A Month With the Puritans--Thomas Brooks--Part 3

Since I am devoting the month of March to the Puritans, I only have a few more days left to go with this endeavor. We are currently introducing Thomas Brooks (Part 1 & Part 2) who preached a farewell sermon to his church because of his failing health. In a very similar format to Jonathon Edward’s resolutions, Brooks had some admonitions to the church that came in the form of “legacies.” There were a total of twenty-seven, of which fourteen were listed in the last post. I now give you the remainder of them.

Legacy 15: Look upon all the things of this world as you will look upon them when you come to die. At what a poor rate do men look on the things of this world when they come to die! What a low value do men set upon the pomp and glory of it, when there is but a step between them and eternity! Men may now put a mask upon them, but then they will appear in their own colors. Men would not venture the loss of such great things for them did they but look on them now, as they will do at the last day of their life.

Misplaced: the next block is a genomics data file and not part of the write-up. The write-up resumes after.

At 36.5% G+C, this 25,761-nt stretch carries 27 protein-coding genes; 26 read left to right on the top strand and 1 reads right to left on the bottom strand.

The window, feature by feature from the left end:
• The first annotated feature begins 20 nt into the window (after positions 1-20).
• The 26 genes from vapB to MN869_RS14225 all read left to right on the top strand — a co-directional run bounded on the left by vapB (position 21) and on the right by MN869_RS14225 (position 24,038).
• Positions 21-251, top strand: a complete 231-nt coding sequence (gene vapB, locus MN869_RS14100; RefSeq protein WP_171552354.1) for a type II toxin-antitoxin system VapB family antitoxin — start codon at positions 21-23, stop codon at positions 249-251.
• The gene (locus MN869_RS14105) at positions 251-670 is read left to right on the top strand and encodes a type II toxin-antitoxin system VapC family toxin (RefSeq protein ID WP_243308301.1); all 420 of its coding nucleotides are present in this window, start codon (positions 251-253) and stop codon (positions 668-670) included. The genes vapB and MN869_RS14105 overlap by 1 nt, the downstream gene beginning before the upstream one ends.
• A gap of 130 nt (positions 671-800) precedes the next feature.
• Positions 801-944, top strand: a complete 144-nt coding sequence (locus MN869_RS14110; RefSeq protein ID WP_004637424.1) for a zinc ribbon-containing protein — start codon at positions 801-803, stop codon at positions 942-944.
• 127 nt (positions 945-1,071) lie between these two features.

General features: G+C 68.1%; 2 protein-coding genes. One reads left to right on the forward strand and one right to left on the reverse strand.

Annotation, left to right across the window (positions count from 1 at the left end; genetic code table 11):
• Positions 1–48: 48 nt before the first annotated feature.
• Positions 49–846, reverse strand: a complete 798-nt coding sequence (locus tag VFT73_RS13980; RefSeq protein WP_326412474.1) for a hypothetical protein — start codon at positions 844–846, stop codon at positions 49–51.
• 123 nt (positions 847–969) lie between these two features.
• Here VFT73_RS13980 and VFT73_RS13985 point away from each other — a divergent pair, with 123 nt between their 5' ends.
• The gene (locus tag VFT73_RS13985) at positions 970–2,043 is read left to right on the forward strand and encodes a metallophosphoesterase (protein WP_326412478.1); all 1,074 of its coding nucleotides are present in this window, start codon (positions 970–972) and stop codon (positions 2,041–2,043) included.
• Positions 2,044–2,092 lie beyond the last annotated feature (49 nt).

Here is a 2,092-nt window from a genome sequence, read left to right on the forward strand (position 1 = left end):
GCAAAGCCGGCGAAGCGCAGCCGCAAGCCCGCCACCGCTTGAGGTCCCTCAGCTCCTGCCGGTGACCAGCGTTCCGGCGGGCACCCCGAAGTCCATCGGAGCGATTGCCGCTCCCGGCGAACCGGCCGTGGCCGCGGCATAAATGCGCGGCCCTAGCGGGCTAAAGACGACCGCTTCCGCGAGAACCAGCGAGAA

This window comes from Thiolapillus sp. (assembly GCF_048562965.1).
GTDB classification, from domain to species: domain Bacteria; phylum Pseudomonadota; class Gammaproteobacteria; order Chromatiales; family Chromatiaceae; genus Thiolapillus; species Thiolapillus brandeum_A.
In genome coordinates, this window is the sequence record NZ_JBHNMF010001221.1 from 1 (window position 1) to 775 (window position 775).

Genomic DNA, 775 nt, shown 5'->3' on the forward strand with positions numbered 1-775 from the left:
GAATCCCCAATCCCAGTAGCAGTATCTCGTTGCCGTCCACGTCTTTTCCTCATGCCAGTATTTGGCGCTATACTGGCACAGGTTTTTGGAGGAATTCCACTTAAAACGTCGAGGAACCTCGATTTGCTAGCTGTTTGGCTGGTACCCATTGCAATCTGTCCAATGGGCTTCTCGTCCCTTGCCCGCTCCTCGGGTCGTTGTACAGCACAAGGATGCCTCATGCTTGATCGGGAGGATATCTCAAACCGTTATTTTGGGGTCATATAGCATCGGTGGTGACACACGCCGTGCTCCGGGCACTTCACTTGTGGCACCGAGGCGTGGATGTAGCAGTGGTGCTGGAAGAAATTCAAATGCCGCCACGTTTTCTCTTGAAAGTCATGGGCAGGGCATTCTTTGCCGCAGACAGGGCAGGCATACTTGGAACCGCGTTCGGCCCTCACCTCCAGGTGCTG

Legacy 16:
Never put off your conscience with any plea or with any argument that you dare not stand by in the great day of your account. It is dreadful to consider how many in these days put off their consciences. We did this and that for our families, they would have else perished. I have complied thus, and wronged my conscience thus, for this and that concernment. Will a man stand by this argument when he comes before Jesus Christ at the last day? Because of the souls of men, many plead this or that.